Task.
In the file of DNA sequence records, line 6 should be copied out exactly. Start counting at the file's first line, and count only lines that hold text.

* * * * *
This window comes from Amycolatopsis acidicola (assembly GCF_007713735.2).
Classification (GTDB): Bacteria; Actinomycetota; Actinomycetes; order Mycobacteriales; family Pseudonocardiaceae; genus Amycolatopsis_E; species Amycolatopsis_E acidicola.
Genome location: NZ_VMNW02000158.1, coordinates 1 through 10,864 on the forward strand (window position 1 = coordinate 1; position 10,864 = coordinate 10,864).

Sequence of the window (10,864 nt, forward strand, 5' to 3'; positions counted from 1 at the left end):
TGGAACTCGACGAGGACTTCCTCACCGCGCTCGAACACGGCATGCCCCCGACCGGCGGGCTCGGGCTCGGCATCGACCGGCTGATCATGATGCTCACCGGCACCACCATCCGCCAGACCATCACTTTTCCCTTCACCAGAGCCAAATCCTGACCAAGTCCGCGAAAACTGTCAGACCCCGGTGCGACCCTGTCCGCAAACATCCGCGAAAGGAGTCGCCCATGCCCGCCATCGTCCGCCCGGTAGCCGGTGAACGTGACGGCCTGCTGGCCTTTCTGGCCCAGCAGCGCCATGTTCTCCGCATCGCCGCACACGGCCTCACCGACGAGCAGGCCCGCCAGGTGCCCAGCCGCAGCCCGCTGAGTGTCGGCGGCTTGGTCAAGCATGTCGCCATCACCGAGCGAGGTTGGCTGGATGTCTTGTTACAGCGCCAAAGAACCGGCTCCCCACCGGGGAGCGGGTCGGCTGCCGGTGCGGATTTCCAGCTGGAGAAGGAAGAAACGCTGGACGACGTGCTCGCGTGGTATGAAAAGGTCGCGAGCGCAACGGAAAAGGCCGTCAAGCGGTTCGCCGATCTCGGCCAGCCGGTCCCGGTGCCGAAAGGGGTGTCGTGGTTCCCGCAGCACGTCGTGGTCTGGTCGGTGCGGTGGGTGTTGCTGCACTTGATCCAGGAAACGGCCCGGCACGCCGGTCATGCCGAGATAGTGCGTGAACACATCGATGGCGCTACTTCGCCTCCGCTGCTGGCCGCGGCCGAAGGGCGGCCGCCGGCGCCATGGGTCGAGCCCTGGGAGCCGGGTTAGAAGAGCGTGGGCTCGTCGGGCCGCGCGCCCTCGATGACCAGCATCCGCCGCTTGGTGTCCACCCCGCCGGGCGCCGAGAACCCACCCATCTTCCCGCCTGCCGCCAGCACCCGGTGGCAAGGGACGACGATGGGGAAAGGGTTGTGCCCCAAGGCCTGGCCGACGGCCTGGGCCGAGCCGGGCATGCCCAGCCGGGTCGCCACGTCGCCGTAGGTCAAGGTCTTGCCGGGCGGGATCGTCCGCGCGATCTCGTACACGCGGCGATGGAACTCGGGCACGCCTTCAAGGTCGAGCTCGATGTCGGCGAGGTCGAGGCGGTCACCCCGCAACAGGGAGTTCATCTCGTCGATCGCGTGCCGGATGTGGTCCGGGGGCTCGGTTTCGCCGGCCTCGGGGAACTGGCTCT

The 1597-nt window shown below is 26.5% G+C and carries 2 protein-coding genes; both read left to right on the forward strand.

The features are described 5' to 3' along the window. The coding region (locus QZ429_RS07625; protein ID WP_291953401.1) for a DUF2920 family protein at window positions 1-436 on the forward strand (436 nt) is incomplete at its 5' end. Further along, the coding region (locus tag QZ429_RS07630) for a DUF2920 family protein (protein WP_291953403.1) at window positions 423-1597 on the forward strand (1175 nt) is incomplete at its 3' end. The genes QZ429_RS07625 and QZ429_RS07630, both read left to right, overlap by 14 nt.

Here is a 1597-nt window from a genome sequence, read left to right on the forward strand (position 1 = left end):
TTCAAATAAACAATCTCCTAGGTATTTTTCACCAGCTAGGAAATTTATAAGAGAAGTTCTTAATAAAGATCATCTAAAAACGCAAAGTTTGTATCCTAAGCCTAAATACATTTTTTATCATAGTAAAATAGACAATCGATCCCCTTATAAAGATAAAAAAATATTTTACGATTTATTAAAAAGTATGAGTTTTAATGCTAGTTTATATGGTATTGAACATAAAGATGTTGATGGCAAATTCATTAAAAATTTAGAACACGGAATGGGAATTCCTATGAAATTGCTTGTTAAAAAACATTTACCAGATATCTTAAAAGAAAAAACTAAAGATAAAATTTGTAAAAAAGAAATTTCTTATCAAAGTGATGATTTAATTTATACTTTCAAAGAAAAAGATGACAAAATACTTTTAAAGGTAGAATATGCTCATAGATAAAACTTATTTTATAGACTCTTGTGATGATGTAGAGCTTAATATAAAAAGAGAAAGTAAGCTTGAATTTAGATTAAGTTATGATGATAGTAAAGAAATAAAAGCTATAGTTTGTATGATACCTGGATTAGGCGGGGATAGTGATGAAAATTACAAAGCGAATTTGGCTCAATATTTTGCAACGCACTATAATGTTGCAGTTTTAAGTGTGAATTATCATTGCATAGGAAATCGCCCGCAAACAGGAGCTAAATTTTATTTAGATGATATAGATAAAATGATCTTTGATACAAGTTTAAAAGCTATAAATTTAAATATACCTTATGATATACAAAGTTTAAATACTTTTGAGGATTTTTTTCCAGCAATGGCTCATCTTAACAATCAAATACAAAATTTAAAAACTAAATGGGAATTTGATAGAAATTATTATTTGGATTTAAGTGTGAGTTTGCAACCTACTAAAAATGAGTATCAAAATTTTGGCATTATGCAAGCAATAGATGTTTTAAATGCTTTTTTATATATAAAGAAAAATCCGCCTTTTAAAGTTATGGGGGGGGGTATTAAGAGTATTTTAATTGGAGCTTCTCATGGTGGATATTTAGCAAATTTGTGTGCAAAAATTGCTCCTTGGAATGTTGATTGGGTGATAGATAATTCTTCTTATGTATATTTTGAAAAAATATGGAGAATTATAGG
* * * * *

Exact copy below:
The 1597-nt window shown below is 26.5% G+C and carries 2 protein-coding genes; both read left to right on the forward strand.